Apr 2005 Journal

previous article:Racism: squaring the circle
next article:RICHARD GRUNBERGER 1924-2005

Future generations to hear 'Refugee Voices'

AJR-sponsored Testimony and Archive projects secured

Leading researchers and former refugees agreed to benefit from closer co-operation and the exchange of information in recording refugee and survivor testimonies for posterity. This first conference, dedicated to advancing the collection of refugee video and audio archives, was initiated and organised by the AJR and hosted by the Jewish Museum in London.

Each of the participating institution's projects, whether in a university department, library, museum, archive or study centre, had benefited from the support of the AJR's ongoing Educational and Cultural programmes. The creation and availability of the results of their research will ensure that, to generations of scholars and others, these testimonies will stand for all time as living witnesses of the experiences of ordinary people who, dispossessed of their homes and families in Nazi Europe, made new lives for themselves in Britain.

The 30 delegates to the conference, who were welcomed by the Director of the Jewish Museum, Rickie Burman, included leading academics, authors, researchers, curators, archivists and experts in electronic archives, testimony interviewers, librarians, film-makers and project directors, at the forefront of refugee studies in Britain. They represented the Universities of Manchester, Leeds and Sussex, the Wiener Library, National Sound Archives, the Beth Shalom Holocaust Centre, the Jewish Museum and the AJR's own in-house audio-visual testimony project. Especially welcome were a number of refugees who appeared in the associated Refugee Voices film, among them Professor Peter Pulzer, Arieh Handler and Max Abraham.

The conference opened with the first public presentation of the film Testimonies and Archives, produced and directed by Dr Bea Lewkowicz for the AJR. Interviewees progressed the film's narrative with their varied accounts, bringing a new and vivid dimension to the recording of life experiences. Dr Lewkowicz regarded this project as complementing much larger but less focused collections such as those of the National Sound Archives, the Shoah Foundation and the Imperial War Museum. The film's considerable potential as an educational resource was well appreciated.

Dr Anthony Grenville, the project's Director, reported that 90 testimonies out of 120 had already been secured by the core team of interviewers. Refugee Voices had sought to capture the whole refugee experience and to obtain a broad representation of the refugee experience from a wide range of backgrounds and geographical origins Those represented also included camp survivors, hidden children, refugees reaching Siberia and Shanghai, and men who served in the Palestine Brigade.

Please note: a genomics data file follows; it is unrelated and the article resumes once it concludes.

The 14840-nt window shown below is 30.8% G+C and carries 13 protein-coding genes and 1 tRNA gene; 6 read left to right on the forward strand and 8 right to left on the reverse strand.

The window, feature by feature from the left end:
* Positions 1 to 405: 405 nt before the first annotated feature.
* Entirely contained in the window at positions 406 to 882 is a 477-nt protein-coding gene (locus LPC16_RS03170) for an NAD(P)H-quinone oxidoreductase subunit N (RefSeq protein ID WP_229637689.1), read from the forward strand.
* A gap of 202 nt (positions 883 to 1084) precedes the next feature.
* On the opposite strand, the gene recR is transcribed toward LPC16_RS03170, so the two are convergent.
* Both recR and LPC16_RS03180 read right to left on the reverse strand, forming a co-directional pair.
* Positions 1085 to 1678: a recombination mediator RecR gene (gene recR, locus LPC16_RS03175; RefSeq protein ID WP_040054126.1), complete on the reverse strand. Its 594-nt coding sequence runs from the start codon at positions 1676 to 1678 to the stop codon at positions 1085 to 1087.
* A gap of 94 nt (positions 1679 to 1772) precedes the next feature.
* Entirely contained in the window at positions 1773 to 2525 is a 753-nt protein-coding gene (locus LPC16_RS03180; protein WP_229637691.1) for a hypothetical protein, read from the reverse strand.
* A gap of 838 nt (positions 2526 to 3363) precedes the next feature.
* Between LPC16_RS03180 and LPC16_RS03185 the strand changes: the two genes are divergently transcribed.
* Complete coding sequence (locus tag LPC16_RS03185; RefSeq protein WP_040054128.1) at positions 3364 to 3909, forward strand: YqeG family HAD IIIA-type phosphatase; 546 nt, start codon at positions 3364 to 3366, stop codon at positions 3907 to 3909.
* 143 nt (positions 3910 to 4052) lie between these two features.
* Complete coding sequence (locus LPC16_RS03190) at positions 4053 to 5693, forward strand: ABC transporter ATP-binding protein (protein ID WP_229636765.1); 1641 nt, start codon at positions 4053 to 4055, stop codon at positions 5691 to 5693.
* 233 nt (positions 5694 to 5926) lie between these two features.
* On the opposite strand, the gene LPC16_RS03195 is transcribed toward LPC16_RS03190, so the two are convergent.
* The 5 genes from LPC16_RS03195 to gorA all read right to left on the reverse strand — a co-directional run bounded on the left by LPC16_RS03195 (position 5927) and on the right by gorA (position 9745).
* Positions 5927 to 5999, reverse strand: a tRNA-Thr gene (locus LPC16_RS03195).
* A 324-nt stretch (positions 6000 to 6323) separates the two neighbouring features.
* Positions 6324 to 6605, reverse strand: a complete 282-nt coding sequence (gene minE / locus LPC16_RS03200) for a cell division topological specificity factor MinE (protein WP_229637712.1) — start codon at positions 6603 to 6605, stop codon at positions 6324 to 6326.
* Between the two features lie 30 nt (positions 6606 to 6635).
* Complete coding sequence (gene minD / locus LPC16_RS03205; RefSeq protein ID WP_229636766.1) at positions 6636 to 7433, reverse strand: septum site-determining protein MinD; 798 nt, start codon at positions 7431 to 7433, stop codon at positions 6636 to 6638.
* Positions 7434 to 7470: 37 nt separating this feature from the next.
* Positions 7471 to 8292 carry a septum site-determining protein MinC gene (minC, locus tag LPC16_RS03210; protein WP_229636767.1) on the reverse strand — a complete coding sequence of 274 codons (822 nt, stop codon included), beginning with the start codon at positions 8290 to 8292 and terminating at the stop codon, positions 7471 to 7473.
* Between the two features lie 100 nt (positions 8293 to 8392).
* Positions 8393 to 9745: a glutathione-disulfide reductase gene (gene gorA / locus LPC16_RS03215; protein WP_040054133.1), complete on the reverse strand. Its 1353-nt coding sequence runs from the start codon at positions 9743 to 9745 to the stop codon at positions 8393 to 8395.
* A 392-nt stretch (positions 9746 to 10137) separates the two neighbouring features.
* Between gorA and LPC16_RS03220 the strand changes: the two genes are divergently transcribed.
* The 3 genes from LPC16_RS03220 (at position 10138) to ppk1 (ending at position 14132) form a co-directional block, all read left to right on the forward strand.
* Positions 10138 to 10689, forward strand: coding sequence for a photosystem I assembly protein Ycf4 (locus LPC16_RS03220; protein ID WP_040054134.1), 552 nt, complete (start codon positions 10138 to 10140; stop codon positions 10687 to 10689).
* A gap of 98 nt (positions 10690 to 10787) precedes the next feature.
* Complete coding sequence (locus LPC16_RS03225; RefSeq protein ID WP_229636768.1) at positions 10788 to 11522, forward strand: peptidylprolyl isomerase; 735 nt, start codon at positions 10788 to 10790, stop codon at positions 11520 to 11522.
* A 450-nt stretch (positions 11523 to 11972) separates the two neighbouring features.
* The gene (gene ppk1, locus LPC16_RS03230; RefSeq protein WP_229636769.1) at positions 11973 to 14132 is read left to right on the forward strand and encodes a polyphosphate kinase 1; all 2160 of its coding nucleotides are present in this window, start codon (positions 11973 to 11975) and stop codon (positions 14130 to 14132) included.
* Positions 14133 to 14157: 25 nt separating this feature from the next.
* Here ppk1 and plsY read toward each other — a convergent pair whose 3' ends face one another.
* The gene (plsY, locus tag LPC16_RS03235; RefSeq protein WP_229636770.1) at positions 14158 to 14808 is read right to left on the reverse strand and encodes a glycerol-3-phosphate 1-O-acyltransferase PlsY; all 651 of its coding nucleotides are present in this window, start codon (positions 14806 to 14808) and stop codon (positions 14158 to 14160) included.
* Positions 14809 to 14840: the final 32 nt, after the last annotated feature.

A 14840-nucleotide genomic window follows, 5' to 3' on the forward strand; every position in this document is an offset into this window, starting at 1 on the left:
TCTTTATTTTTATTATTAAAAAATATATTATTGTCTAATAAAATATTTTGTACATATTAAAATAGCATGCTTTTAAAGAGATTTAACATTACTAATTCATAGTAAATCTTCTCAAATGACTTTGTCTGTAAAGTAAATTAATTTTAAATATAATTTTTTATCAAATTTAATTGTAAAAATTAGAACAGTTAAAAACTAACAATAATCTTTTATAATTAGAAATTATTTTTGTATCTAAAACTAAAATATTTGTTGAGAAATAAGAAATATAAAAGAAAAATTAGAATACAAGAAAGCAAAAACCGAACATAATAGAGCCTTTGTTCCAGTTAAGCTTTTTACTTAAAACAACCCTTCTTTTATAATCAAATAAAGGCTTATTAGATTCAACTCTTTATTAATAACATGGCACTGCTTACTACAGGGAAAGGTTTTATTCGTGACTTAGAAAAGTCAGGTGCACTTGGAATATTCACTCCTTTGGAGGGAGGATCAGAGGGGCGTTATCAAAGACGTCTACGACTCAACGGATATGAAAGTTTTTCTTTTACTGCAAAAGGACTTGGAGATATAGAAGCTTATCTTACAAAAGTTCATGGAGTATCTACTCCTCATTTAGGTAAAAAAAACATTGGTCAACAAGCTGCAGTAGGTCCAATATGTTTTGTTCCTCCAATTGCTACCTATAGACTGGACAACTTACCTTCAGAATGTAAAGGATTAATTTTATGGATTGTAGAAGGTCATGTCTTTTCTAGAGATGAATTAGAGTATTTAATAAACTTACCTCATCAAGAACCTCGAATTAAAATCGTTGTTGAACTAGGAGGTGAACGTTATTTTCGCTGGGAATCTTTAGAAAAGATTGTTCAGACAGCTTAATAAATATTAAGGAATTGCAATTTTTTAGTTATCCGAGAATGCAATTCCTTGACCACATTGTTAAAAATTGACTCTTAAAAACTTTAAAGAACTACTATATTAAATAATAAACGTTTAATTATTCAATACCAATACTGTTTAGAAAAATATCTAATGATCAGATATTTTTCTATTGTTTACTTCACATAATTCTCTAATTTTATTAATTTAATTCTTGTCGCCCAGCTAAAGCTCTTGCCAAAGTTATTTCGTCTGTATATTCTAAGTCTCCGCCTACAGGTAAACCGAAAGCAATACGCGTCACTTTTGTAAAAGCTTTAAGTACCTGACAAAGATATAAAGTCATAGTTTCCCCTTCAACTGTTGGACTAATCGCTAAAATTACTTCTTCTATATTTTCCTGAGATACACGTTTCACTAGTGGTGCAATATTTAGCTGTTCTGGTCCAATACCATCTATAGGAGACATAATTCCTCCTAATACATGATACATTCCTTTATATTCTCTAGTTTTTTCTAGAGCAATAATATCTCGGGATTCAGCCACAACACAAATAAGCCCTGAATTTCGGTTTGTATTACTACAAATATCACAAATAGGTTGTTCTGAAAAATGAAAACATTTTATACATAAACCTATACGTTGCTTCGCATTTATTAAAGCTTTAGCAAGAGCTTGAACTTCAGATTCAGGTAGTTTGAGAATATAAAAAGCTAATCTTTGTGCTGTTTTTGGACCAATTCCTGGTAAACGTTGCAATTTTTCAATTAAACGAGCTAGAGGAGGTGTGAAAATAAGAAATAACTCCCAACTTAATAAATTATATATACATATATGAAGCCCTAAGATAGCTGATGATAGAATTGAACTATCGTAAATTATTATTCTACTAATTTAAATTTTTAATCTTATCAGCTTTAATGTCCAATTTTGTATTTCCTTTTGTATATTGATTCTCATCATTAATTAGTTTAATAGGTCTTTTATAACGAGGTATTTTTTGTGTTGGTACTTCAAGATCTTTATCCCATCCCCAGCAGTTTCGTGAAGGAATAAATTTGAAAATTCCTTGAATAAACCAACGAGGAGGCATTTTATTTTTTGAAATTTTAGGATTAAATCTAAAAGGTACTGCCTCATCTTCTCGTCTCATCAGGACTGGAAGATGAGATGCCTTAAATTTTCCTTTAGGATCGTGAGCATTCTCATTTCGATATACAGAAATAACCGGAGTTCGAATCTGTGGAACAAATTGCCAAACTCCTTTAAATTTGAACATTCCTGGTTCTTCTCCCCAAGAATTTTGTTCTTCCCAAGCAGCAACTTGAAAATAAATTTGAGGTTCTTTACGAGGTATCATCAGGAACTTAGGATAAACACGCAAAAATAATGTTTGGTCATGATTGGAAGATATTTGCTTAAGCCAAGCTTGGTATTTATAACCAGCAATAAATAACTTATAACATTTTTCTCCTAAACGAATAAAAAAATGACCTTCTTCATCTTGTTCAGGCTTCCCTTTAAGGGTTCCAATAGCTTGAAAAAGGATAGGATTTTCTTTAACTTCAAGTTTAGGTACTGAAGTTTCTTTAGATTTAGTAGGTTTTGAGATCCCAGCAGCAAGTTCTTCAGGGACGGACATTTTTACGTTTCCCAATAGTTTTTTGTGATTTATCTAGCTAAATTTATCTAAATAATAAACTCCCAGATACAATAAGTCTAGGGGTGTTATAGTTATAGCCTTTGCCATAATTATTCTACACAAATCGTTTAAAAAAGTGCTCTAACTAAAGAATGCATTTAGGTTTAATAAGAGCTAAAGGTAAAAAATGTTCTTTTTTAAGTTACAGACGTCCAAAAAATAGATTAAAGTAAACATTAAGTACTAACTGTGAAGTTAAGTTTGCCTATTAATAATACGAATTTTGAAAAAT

Begun in 1997 with very limited resources by the Leeds Holocaust Survivors Friendship Association, Trude Silman reported, the Making a New Life in Yorkshire project had been placed in the hands of the University of Leeds. The financial support received from the AJR was a key element in achieving a far more professional result. Brett Harrison, consultant archivist, said that in addition to the in-depth interviews held with survivors, their team collected the full range of documents, photographs and artifacts to complement the recorded interviews, all to be lodged in the University's Brotherton Library. Jennifer Wingate reminded the conference that the National Sound Archive had commenced audio recordings in 1988 and currently held a library of 600 interviews.

Professor Edward Timms spoke in appreciation of the beneficial relationship the Centre for German-Jewish Studies at Sussex had developed over the years with the AJR. Dr Andrea Hammel and Samira Teuteberg described the Centre's creation of 'a giant list of all material available on the subject', encompassing the private papers of refugees from Germany as well as the major collections, as a much-needed research tool for future scholars. Their team was travelling to all parts of Britain, often having to overcome the initial reluctance of a librarian unaware of the value of the collections they possessed.

Sarah Jillings, Curator at the Jewish Museum, explained that their collections were continually being added to as a consequence of new exhibitions, including the Continental Britons exhibition about the German-speaking refugee community. The Last Goodbye, a travelling exhibition and teaching pack on the Kindertransport, remained in constant demand from schools.

Katharina Huebschmann, Senior Librarian at the Wiener Library, recalled the Library's history and unique collection begun by Dr Wiener in Germany in 1934, which reached safety in London before the outbreak of war in 1939. She referred specifically to the Phillipp Manes collection, a uniquely preserved record of existence and cultural life in Theresienstadt, and to the Kindertransport collection based on papers from their reunions. The Library was now undertaking the cataloguing of some 3,000 periodicals - dating back to 1938!

An ambitious scheme to encourage Holocaust education among primary schoolchildren was introduced by Steve Robinson, Project Manager at Beth Shalom Holocaust Centre in Nottinghamshire. With a worryingly high incidence of racism among primary schools in Mansfield and Nottingham, Beth Shalom had determined to counter this trend with a new primary learning centre. It would present a challenge to racism largely by telling the story of the Kindertransport. The children would relive the Kinder's experiences in The Journey: leaving home, travelling alone and arriving in a strange land.

The conference concluded with an open forum at which it was agreed to plan a similar gathering next year.
Ronald Channing

previous article:Racism: squaring the circle
next article:RICHARD GRUNBERGER 1924-2005